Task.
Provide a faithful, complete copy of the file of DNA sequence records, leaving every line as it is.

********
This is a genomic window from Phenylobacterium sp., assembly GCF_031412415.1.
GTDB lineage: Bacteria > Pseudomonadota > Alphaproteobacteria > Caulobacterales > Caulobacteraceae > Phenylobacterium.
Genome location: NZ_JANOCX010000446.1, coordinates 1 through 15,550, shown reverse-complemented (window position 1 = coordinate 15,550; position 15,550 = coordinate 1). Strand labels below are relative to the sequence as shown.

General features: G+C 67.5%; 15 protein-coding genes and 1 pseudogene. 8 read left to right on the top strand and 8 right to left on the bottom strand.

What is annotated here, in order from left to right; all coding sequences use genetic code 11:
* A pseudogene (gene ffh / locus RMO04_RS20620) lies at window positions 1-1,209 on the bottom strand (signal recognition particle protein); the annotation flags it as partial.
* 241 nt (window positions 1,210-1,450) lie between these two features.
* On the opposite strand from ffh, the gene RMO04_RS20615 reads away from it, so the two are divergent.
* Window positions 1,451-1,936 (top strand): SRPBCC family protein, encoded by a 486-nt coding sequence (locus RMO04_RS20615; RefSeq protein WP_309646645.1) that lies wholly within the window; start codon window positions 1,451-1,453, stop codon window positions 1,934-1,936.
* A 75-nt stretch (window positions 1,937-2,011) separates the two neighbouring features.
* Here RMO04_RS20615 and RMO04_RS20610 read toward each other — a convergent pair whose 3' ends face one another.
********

This is a genomic window from Phenylobacterium sp., assembly GCF_031412415.1.
GTDB lineage: Bacteria > Pseudomonadota > Alphaproteobacteria > Caulobacterales > Caulobacteraceae > Phenylobacterium.
Genome location: NZ_JANOCX010000446.1, coordinates 1 through 15,550, shown reverse-complemented (window position 1 = coordinate 15,550; position 15,550 = coordinate 1). Strand labels below are relative to the sequence as shown.

General features: G+C 67.5%; 15 protein-coding genes and 1 pseudogene. 8 read left to right on the top strand and 8 right to left on the bottom strand.

What is annotated here, in order from left to right; all coding sequences use genetic code 11:
* A pseudogene (gene ffh / locus RMO04_RS20620) lies at window positions 1-1,209 on the bottom strand (signal recognition particle protein); the annotation flags it as partial.
* 241 nt (window positions 1,210-1,450) lie between these two features.
* On the opposite strand from ffh, the gene RMO04_RS20615 reads away from it, so the two are divergent.
* Window positions 1,451-1,936 (top strand): SRPBCC family protein, encoded by a 486-nt coding sequence (locus RMO04_RS20615; RefSeq protein WP_309646645.1) that lies wholly within the window; start codon window positions 1,451-1,453, stop codon window positions 1,934-1,936.
* A 75-nt stretch (window positions 1,937-2,011) separates the two neighbouring features.
* Here RMO04_RS20615 and RMO04_RS20610 read toward each other — a convergent pair whose 3' ends face one another.